Last Day of Winter
I’ve been meaning to give a detailed report on this game with a complete dissection of the things done right and the many improvements over it’s predecessor, but I’m afraid we’ll have to settle with an extremely short and informal discussion for now. Spoilers below, it should take little over six minutes to complete the game, I highly recommend you play it to the end.
The game holds a set of events that are initiated each time the player makes it across one scene, the first half of the game where the king is collecting gifts is where this system is employed. This is by no means a mechanism that is trying to generate a procedural story, they’re just events, for example, a pack of ghosts, village folk crowding around the king or a wizard with healing powers. The game selects an event form this list and randomly populates the scene with other simple game objects like trees, plants and grass. When we speak of stories in games we often find the player’s actions working against narrative, they’re always fighting each other and it’s our job to have them both somehow have an equal say in how things progress. A story in the ultimate sandbox game can be a problem because one can always talk the nemesis into a ditch and drop lava on them.
Almost every player action has a couple of numbers attached to it (only one in our case), numbers that describe how certain metrics are changed. The system tries to complete the feedback loop between what events the game is producing and the player’s actions, ensuring a smooth dramatic arc (see Robleto, Dramatic Arc) by trying to measure things like dramatic tension and danger. So if you’ve been collecting a lot of rings for a long time, the game will ensure you get some ghosts to deal with in the next scene. The granularity of how the information is collected will ensure the feedback is dealt with appropriately, so if the player had enough mana to get by the ghosts without any issues, the system will understand that she’s still ready for more trouble. The game currently only demonstrates a very crude and dysfunctional version of this idea.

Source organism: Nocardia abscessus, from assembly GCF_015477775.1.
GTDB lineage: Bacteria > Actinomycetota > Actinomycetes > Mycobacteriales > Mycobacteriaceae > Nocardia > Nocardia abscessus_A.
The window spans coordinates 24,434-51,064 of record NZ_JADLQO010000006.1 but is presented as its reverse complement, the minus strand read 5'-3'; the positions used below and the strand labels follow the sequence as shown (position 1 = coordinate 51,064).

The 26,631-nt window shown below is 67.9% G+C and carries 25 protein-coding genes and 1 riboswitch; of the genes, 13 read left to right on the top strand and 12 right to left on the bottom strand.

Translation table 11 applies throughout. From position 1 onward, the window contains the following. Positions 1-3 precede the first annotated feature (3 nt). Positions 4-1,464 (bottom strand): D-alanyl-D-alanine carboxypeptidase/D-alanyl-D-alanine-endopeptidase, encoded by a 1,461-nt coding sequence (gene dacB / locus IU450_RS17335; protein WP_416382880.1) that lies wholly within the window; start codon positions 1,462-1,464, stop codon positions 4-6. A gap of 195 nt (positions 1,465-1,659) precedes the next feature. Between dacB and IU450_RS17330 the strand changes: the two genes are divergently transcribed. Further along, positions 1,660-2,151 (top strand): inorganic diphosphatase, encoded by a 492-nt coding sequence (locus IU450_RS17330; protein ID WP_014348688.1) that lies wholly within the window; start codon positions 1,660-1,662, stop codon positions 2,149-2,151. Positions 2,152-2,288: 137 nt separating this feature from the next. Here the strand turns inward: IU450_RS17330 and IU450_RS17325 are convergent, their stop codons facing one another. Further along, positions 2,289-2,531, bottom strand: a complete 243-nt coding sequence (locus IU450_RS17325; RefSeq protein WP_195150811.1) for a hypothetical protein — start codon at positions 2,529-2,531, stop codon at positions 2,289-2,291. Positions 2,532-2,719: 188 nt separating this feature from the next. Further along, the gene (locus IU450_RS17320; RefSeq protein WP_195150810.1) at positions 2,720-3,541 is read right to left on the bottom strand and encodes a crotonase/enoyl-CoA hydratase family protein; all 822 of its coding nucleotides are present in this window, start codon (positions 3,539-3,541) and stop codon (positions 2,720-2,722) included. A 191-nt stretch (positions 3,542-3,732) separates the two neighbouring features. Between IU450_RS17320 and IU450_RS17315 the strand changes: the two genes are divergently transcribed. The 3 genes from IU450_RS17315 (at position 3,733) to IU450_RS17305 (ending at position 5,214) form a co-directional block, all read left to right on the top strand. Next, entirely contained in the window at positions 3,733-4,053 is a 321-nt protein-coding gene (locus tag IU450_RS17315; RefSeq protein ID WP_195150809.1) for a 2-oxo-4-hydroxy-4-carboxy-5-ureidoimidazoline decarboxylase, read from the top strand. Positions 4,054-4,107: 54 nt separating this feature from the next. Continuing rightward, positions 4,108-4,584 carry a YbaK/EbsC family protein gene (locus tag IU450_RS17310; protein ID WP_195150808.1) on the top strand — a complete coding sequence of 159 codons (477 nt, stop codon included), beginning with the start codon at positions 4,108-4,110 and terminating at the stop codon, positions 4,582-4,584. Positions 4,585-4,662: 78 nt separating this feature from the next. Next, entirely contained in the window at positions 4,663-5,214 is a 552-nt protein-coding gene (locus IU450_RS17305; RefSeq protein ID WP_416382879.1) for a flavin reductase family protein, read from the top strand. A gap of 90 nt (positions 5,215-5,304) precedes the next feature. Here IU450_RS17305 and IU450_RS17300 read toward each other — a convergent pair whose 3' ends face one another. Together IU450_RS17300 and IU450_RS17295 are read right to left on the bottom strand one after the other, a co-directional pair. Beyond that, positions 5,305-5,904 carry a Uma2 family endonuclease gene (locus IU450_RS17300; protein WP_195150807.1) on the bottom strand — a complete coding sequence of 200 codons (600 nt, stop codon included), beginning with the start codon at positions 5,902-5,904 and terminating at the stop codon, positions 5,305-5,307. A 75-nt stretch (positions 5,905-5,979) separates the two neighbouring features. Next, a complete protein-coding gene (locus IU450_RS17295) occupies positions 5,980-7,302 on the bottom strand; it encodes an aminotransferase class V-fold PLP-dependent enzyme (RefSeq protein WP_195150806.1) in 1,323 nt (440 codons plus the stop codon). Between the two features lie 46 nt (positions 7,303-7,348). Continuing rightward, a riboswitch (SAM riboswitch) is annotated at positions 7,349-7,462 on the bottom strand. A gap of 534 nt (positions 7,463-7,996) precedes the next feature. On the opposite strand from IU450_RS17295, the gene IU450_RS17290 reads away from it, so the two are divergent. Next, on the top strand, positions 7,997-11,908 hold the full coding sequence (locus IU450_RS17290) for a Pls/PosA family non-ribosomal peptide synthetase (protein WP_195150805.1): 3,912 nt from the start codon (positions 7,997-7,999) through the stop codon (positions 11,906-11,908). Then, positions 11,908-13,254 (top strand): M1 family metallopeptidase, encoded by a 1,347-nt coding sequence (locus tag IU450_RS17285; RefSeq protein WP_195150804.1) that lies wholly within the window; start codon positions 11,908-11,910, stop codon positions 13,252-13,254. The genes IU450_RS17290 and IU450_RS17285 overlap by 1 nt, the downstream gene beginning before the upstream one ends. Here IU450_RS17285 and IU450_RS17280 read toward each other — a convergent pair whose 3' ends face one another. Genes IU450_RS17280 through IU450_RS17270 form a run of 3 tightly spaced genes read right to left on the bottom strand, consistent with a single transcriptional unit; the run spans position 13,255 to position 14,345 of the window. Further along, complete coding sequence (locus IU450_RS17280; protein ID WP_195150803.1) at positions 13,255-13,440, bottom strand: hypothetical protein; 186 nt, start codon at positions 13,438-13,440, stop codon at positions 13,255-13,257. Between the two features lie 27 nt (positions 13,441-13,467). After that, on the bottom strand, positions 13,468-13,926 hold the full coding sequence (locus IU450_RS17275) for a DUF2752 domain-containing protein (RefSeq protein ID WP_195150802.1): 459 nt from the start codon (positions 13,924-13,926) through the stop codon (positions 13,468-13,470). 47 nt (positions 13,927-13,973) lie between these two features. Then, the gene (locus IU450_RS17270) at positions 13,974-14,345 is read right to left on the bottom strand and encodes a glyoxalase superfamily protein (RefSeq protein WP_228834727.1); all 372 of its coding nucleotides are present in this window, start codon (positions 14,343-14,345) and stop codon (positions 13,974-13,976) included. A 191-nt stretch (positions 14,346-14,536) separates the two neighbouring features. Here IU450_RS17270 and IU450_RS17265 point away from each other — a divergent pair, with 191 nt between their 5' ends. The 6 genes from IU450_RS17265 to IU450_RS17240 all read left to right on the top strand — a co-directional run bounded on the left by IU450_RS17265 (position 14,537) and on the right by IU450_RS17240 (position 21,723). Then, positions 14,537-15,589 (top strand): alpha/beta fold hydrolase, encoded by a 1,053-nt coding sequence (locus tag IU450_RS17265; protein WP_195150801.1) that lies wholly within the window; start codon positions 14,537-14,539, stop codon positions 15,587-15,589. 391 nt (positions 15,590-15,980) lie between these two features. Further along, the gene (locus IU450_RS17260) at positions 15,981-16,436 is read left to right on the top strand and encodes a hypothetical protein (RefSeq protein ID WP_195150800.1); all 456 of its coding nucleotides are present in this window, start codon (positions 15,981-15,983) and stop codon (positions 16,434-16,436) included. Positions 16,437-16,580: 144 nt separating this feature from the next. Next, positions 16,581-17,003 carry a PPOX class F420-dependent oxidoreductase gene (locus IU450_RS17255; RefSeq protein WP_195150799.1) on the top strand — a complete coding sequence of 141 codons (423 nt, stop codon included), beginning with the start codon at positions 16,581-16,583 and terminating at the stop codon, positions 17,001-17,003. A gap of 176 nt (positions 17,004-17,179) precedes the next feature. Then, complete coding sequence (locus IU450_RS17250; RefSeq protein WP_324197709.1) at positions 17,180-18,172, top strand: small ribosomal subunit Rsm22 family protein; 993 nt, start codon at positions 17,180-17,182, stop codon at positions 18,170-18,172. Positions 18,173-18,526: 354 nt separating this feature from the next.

Non - Combat
There is no combat but you’re always racing against time, so in effect we’ve just switched the HP bar with a timer and altered how the game affects that resource. Not much of an achievement but at least our game doesn’t involve knives, guns and bazookas. The spells were put to constantly change the way the game is played, it can be argued that some of the spells are ‘evil’ so I leave it to the player to decide against using them. Instead for this game, I wanted players to engage with the objects in the world, every object has an almost equally important role to play. The apples give speed, the grass gives you mana, the plants help keep the flies off and the cows can be kicked. I tried my best to have the objects work as players would expect. More importantly, I made sure the ‘first order actions’ (like cows hitting villagers) are wired properly for players to fool around and find new ways to interact with the world, discovering ‘second order behaviors’ (like forcing the Wanderer to teleport onto a portal).
Controls and Progression
I’ve worked on many games and shown them to my friends, but only recently have I been putting some thought into mobile and web games. Truth is I’m frustrated, I’m frustrated with players holding my iPod with the most lost expression asking ‘What do you want me to do?’. These games assume that players somehow understand the basics, which is not true, so I wanted a way to always keep players in context. The game borrows heavily from Super Wagon Adventures, that’s another reason for the scene structure we discussed above. Mouse clicks are used to move the king around, interact with objects and cast spells. The spell casting system in the last game had zero conveyance, so I decided this time to pause the game and wait for players to cast targeted spells. Every scene change and interaction comes with a small line of text that snatches all control and halts the game for a few short seconds. This interruption covers the screen in black and puts that line of bold text in the center, holding the players by their hands only when necessary. Although it’s very slow and frustrating to be skipping these messages every few seconds, I can be sure the player is always aware of what’s going on.
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